Stefanie Jannedy

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This paper presents newly developed guidelines for prosodic annotation of German as a consensus system agreed upon by German intonologists. The DIMA system is rooted in the framework of autosegmental-metrical phonology. One important goal of the consensus is to make exchanging data between groups easier since German intonation is currently annotated(More)
[2] postulates that the multi-ethnolect Hood German (as spoken in Berlin, Ger) differentiates three realizations of /ç/: [ç], [ɕ] and [∫]. Earlier acoustic analyses of 1192 tokens of /ç/ from the ZASspontaneous speech database (collected from 9 adolescent speakers of the Hood German multiethnolect) [9] showed no reliable differences in curtosis, skewness,(More)
In English, broad and late narrow focus have identical accent patterns: Pitch accents are aligned with the last ac-centable constituent within an intonation contour. Under early narrow focus, the pitch accent is claimed to shift to an earlier location and the last accentable syllable is deaccented. This study examined the acquisition of the narrow focus(More)
In Berlin German, the identification of /ç/ as in Fichte ‘spruce’ versus the alveopalatal fricative /ʃ/ in fischte (3. sg. past tense) ‘to fish’ is influenced by what neighborhood in Berlin hearers believe a speaker comes from (KB: Kreuzberg: multi-ethnic, multi-cultural or ZD: Zehlendorf: mono-ethnic, upscale, affluent area) and the inferences made as to(More)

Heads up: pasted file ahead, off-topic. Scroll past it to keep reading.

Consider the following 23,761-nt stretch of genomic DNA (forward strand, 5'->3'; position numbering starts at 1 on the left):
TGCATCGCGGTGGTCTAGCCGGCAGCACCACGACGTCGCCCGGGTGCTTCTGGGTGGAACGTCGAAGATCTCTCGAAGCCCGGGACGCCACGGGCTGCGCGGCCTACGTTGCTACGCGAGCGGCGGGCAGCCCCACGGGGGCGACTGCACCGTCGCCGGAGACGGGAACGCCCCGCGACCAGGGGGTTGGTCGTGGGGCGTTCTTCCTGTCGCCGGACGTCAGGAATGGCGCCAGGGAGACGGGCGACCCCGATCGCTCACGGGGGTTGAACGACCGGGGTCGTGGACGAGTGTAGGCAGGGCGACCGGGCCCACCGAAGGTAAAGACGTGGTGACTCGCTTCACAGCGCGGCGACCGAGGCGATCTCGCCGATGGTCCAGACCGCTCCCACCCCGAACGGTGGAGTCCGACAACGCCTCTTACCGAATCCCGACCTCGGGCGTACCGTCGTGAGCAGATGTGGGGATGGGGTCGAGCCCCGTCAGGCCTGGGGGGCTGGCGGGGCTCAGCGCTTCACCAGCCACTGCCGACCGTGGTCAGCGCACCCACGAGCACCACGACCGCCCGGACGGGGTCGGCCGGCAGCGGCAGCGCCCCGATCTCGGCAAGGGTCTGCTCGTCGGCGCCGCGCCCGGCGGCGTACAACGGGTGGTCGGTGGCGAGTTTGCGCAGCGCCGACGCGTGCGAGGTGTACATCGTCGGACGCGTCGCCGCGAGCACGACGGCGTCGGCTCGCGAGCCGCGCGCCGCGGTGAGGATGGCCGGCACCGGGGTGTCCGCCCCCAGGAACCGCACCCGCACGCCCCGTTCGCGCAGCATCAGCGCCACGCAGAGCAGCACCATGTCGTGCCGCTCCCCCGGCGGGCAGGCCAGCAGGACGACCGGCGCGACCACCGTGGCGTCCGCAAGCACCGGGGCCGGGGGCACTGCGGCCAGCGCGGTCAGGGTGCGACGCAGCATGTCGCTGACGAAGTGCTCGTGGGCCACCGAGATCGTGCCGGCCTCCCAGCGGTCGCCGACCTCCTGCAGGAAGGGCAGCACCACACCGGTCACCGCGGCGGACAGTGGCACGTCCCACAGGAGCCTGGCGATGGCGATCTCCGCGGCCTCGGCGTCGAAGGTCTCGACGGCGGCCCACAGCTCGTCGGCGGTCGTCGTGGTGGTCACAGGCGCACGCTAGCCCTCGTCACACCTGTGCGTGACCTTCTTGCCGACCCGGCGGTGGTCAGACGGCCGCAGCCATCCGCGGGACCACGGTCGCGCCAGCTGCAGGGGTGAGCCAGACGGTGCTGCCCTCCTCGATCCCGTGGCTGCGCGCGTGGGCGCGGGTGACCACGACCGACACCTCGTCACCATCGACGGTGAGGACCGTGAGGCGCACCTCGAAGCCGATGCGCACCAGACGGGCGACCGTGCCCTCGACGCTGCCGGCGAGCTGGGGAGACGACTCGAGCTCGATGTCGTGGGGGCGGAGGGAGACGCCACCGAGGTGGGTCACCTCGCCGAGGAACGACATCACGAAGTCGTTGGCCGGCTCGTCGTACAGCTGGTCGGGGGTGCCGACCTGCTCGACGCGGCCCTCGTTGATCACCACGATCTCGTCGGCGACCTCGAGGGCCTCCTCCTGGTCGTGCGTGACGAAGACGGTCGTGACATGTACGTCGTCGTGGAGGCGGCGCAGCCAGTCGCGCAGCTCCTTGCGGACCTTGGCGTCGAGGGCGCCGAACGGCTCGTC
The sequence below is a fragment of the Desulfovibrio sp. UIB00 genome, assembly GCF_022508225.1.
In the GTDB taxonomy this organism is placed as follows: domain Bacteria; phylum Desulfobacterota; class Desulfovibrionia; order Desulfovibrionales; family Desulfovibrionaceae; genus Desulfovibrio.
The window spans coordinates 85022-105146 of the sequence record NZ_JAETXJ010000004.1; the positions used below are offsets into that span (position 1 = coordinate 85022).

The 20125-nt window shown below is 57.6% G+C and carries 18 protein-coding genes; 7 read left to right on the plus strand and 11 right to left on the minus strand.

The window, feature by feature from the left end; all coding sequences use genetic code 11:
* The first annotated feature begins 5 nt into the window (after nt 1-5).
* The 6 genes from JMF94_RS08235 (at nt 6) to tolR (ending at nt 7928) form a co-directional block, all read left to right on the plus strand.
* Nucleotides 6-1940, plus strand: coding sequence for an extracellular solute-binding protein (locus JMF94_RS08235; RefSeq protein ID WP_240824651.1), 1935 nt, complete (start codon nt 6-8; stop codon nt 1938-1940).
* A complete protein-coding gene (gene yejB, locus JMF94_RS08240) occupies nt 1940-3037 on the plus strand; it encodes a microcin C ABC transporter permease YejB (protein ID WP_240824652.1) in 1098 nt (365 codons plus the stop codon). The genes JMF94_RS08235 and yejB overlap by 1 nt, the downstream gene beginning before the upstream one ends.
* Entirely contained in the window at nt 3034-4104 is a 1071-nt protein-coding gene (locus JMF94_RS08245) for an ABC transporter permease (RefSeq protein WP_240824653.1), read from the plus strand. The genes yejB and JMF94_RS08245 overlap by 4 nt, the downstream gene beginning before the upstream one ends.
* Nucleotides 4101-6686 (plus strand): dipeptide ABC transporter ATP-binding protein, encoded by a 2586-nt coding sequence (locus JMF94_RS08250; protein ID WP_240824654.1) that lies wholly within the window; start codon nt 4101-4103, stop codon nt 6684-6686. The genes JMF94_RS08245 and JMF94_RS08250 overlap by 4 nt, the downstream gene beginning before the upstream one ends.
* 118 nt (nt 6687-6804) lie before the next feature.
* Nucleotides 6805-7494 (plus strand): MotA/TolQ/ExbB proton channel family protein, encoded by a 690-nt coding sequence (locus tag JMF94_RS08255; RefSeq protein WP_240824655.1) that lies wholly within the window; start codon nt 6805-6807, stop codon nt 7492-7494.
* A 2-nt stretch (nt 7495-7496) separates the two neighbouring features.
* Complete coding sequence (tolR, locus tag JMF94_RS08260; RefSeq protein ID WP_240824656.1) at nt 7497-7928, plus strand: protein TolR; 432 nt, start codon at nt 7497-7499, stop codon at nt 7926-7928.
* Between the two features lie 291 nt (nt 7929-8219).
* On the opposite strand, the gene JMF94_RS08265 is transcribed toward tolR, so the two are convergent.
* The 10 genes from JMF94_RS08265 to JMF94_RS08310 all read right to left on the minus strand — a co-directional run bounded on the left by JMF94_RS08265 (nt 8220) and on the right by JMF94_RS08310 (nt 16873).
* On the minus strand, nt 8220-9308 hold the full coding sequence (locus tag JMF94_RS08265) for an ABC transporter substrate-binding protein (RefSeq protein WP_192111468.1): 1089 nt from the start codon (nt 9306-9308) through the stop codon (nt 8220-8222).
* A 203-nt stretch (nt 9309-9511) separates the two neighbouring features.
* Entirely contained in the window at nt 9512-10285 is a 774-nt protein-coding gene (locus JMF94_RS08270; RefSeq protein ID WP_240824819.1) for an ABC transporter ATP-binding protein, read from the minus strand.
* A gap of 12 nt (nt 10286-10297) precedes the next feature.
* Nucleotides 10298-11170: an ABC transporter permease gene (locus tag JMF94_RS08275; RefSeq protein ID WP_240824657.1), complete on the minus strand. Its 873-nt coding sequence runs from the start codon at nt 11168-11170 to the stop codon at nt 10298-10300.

We investigated the effect of focus on the formation of f0 in two of the six tones of the Hà Nội dialect of Vietnamese. This dialect contrasts six lexical tones, has no tone-sandhi, the language does not have focus markers and uses prosody exclusively to express pragmatic contrasts (Jannedy, 2007) by means of intonational emphasis in ways similar to English(More)
According to some recent estimates, there are now more than 300 million speakers of English in China. If this figure is accurate, China now has a larger population of English speakers than any other country in the world. Estimates of this kind are, of course, open to interpretation. How frequently, in what situations, and to what degree of proficiency do(More)
Young multi-ethnolectal speakers of Hamburg-German introduced an alternation of /ç/ to [ʃ] following a lax front vowel /ɪ/ [1]. We conducted perception studies exploiting this contrast in Berlin (Germany), a city with large multi-ethnic neighborhoods. This alternation is pervasive and noticeable, it is mocked and stigmatized and there is an awareness that(More)